Wednesday, April 21, 2010

light and shadow

Another of my daughter's photographs - until she gets her own site up and running, I will continue to post her work and enjoy the fact that I'm off the hook for taking my own!!

I love this one because of the contrast between the light and shadow, and the quality of the light coming through the leaves shaped by the dark trunk and branches of the trees.

I have many, many negatives of photographs I took simply exploring the way light falls onto different surfaces, and the patterns it makes coming through various objects and filters. It's so much fun seeing her explore some of those same things.

Today is a gray day, and I notice as I look out the window that with gray you lose both the brightness and the shadows. Gray brings everything to the middle.

Interesting because it works that way psychologically as well. We all need some gray for balance, but the highs and lows we experience are like light and shadow - they seem to go together, the contrast being part of what defines them.

All my novels explore light and shadow in the lives of the characters, most of whom have to learn about their shadows in order to find the light. It's a fascinating journey, navigating the shadows, following a path through darkness into something lighter, and being able to enjoy the light because of the shadows that surrounded it.

Yesterday evening I mowed the weeds, mostly buttercups, in the front field, while all the equines grazed the front yard. Because of the way we have the front enclosed, as a temporary grazing area, we monitor things closely when the horses and donkeys are up there. A dark grey was beginning to roll in anyway, but as evening approached the front began to get murky, and the young, round evergreens that seem to sprout up everywhere looked like figures looming beneath the trees. The horses are more alert when in the front yard, attuned to the same sights and sounds, but in a different way because of the smaller space they're in.

Between the buzz of the mower and the overall dimming of the day around me, my biggest connection to the world at large was the movement of the horses and donkeys. I discovered that even when I was mowing away from where they grazed, I could sense their movement behind me. I'm not sure how - it was not by sight or sound, but a distinct change in the air around me that caused me to turn and look, and I'd catch sight then of the shifting herd.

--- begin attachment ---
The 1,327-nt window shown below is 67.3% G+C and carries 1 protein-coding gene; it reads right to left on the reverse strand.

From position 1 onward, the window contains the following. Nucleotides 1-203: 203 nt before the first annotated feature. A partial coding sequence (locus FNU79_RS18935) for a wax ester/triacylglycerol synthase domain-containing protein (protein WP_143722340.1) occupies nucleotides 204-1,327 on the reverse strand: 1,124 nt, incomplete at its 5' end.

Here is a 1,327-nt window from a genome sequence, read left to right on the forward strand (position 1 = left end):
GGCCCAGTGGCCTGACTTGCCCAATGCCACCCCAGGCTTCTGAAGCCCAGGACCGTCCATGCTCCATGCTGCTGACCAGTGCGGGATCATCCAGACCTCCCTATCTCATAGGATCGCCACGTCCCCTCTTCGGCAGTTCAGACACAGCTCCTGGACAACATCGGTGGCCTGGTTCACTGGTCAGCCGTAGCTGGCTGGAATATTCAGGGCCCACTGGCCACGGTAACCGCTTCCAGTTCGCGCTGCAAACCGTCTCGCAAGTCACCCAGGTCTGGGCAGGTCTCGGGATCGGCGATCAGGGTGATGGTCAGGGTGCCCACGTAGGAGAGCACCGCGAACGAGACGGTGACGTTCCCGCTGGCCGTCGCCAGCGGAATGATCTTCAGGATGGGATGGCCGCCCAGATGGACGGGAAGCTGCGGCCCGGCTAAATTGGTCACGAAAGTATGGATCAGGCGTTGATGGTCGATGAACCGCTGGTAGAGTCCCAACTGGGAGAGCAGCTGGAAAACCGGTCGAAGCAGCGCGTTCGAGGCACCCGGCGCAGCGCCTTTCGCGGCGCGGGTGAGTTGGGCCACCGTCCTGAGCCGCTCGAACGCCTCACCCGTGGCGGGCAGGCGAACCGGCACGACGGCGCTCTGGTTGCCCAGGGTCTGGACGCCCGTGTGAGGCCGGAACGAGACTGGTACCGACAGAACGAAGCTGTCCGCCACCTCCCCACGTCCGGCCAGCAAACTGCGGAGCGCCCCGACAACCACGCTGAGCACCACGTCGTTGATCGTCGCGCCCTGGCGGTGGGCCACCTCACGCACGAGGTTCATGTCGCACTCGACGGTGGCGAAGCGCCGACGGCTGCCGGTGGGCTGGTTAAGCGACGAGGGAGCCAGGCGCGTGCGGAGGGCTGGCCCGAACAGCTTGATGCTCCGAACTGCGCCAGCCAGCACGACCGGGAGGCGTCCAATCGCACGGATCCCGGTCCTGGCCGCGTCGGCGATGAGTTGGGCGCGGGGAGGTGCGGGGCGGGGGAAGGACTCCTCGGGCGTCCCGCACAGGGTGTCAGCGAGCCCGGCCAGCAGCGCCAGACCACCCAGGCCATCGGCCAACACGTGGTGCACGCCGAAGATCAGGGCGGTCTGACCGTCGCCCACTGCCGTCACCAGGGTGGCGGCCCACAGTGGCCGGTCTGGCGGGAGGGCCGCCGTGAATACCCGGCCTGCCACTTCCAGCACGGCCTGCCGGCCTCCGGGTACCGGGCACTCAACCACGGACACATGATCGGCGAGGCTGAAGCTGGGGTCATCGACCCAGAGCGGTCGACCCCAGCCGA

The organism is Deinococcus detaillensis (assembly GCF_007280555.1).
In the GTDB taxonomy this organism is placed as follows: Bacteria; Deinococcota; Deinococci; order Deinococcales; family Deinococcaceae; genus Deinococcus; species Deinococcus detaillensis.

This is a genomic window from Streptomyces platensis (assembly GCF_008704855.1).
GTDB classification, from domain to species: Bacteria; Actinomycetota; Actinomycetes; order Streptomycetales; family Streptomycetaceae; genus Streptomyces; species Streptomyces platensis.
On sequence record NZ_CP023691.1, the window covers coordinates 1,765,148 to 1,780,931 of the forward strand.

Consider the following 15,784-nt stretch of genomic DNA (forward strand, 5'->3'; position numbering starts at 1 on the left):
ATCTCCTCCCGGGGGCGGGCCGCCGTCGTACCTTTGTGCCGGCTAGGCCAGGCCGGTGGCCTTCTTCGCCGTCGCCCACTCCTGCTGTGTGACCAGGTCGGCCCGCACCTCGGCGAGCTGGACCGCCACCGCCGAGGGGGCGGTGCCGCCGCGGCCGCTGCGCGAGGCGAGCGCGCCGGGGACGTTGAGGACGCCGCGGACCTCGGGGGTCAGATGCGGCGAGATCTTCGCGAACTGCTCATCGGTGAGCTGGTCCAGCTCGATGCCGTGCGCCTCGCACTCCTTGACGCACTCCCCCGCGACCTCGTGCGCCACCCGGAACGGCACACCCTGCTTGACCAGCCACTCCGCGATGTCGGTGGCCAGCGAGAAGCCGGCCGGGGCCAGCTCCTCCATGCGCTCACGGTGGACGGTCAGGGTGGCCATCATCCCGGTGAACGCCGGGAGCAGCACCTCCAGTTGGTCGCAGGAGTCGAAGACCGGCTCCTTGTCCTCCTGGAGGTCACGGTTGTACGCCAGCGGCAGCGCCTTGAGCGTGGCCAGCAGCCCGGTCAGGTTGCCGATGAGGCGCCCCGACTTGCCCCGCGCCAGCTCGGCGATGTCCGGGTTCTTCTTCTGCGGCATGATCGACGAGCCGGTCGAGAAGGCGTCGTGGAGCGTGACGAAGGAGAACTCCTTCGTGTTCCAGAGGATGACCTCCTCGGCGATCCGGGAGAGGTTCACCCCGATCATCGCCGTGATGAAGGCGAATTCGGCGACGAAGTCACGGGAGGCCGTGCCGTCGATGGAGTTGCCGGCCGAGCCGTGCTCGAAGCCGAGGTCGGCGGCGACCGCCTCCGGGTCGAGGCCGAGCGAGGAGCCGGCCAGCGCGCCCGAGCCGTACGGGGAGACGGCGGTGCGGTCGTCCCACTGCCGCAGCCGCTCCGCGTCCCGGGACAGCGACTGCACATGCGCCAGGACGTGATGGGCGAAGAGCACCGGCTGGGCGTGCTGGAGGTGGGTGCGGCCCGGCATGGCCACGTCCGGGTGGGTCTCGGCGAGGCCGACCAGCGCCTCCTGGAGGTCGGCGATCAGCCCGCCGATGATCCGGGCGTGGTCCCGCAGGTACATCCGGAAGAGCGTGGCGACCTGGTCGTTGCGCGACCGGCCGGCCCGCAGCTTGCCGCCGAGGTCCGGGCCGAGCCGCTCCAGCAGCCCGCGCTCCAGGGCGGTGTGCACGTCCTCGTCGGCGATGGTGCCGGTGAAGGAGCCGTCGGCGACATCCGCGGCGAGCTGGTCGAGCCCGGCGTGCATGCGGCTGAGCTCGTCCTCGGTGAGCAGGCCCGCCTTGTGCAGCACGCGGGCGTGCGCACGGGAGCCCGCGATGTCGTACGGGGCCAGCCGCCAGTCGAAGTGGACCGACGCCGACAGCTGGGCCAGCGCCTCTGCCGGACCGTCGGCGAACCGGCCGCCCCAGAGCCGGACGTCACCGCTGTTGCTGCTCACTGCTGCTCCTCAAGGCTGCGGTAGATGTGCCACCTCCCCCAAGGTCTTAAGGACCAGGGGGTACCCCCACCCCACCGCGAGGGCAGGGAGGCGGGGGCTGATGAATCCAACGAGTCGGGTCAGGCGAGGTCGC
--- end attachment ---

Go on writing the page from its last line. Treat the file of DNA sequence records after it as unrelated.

It was nearing dark when I finished up, and drove through the gate at the top of the field and on through the darkened barn aisle, the headlights of the mower cutting a vague path as I passed through. The horses were happy enough to be driven up as a herd by my husband, back to the security of their regular areas.

In the barnyard, the feel was different. We all let our guards back down, and let the night and the possibility of rain take us over.


Matthew said...

I love K's pictures, and I love the pictures you draw in the mind with your amazing words!

jme said...

very interesting... i have always been fascinated by the interplay between light and shadow on many levels, but lately more than ever before, i am feeling my moods and psychological state being effected by the presence or absence of actual, natural light....

billie said...

Thanks, Matthew. It's fun to write to daughter's lovely photos.

billie said...

j, I think we all need more "real" light in our daily lives.

ponymaid said...

Billie, we donkeys usually prefer blinding sunshine but your offspring's photos are really quite spectacular. That girl has a double gift of insight from her parents.

billie said...

Sheaffer, you should see Rafer and Redford in the cool dark barn aisle on hot days here! I wonder if they have simply acclimated themselves to horse habits or if the heat here is just oppressive to all.